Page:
GENERAL CONVENTION 2003
A place for reconciliation and peace
by Sharon Sheridan
- [ENS] Panelists at Wednesday's "conversation" exploring convention's
theme, "Engage God's Mission: Receive, Repent, Reconcile and Restore,"
discussed models for making convention and the larger church places of
reconciliation and peace.
The meeting was one of
five "conversations" drawing hundreds to two-hour
presentations on the opening evening of convention.
"The environment in which we begin our meeting is highly charged over
issues we will face," said Delbert Glover, a retired business executive
and active lay church member. "The environment in which we meet is
replete with anxiety. Is there such urgency to find permanent solutions
that we are willing to risk being unfaithful to the mission of the
church? We can make a difference by how we live and work together these
next few days," he said.
Much of the evening's
discussion addressed ways to make the church more
welcoming and how to stretch its boundaries. Panelists and audience
members shared experiences of attempts to find and extend welcome in the
church across boundaries of age, gender and culture.
A boundary is "a
line that defines and gives identity," said Caroline
Westerhoff, the Diocese of Atlanta's canon for ministry. "Without a
boundary - without a skin, if you will - there is no body."
"The other side
of the 'boundary coin' is hospitality," she said. "True,
deep, profound hospitality means welcoming the enemy as guest. Clear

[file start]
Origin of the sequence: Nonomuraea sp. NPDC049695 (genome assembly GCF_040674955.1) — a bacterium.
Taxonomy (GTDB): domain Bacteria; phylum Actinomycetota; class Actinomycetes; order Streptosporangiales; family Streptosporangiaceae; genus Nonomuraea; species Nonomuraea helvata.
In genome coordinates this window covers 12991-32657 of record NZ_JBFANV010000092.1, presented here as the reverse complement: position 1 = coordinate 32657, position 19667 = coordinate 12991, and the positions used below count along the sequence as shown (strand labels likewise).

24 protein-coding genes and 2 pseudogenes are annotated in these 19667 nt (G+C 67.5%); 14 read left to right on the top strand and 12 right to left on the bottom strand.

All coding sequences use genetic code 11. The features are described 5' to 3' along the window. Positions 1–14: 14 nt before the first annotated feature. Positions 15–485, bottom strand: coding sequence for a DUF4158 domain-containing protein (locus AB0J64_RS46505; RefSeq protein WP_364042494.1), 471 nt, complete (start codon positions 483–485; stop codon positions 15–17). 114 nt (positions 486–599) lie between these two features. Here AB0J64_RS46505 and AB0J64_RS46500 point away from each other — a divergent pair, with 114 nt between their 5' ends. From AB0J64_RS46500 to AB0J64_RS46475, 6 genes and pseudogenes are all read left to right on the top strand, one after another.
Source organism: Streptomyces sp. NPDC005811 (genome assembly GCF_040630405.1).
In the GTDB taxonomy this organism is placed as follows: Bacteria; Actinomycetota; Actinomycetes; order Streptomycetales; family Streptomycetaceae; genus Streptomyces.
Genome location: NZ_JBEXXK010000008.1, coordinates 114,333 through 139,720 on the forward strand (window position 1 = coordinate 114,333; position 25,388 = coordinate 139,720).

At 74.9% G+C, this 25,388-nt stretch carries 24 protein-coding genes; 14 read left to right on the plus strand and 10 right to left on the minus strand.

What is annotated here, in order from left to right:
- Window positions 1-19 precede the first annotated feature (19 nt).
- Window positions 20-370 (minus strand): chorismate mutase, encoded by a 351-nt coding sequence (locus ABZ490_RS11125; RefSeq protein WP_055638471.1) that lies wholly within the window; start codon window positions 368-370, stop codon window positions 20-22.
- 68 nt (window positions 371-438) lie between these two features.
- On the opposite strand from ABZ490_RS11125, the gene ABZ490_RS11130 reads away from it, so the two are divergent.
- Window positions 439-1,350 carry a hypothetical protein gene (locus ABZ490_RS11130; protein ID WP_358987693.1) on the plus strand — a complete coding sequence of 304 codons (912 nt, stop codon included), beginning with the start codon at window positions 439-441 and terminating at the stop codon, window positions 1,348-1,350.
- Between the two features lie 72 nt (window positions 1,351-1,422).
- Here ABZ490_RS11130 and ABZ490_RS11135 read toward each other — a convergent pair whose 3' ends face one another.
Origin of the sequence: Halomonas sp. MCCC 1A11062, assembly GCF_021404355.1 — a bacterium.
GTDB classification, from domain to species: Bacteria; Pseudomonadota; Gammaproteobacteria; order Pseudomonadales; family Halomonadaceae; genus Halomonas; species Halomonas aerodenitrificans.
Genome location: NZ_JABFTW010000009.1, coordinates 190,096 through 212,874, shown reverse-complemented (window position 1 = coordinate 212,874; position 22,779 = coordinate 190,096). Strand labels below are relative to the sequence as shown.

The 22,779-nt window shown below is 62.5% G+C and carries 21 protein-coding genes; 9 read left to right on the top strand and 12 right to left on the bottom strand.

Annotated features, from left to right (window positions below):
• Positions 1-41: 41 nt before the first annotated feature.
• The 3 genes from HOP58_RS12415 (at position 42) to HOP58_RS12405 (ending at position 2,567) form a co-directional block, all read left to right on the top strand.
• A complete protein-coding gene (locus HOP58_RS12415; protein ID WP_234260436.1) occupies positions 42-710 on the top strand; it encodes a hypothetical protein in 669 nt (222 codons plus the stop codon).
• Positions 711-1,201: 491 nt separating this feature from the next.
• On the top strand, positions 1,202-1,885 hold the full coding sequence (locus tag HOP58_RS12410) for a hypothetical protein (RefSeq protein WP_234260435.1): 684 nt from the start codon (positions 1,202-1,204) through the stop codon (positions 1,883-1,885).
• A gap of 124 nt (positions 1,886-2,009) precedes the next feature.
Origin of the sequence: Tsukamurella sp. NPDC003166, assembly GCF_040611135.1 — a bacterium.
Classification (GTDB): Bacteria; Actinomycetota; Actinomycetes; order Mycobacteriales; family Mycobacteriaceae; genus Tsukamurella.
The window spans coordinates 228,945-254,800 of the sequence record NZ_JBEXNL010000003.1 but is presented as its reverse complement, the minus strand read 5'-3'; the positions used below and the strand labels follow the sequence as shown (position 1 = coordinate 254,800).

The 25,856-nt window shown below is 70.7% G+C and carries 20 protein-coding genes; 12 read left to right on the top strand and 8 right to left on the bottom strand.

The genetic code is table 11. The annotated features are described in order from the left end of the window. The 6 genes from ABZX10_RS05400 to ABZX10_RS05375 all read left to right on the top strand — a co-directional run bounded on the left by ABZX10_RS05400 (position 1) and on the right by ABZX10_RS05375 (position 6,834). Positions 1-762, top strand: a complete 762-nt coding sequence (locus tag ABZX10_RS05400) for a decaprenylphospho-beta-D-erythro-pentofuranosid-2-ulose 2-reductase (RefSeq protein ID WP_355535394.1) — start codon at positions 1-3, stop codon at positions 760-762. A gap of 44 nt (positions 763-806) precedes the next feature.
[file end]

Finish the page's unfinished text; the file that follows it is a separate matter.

boundaries make possible deep and intimate relationship, deep and
Crossing cultural boundaries
can be rough, noted the Rev. Jaime Case,
who grew up with missionary parents in the Philippines and now works in
Hispanic ministries. In his ministry, he said, "my main concern is to
try to figure out how to cross those boundaries with some appropriate
care to allow us to have some positive engagement rather than a shock or
The Rev. Eric Law, missioner
for congregational development for the
Diocese of Los Angeles, and trainer and author of books on building
multicultural communities, challenged convention to practice a
discipline of inclusion. "Inclusion is a discipline of extending our
boundary, to take into consideration another's need, interests,
experience and perspective, which will lead to clearer understanding of
ourselves and others, fuller description of the issue at hand and
possibly a newly negotiated boundary of the community to which we
has everything to do with God, because our God concept is the
one way we exclude people.
Because you do not look like my idea of God,
I can exclude you," said Law, who with Case enacted a short dialogue
from a play to illustrate his point.
He urged changing our image from a
God of scarcity to one of abundance, with enough grace for all.
The Rev. Lisa Ann Senuta,
a 30-year-old assistant to the rector at a
Kansas church, described her joy in finding the Episcopal Church after
spiritual formation as a child and teen through the Roman Catholic and
evangelical traditions and her attempts to share that joy through a
short-lived bar ministry for young adults called God and Guinness.
for the future of the church must be about thinking
outside the walls," she concluded. "As a young female, I have
encountered a church that seems to me to be grieving [for] the way it
used to be. We seem to be in a bit of an identity crisis. I am hopeful
and excited about the struggles and challenges that we are facing.
However, I realize that we need to reconcile within ourselves so that we
can follow with confidence where the Spirit is leading us."
*Is this the face of Jesus? © Popular Mechanics
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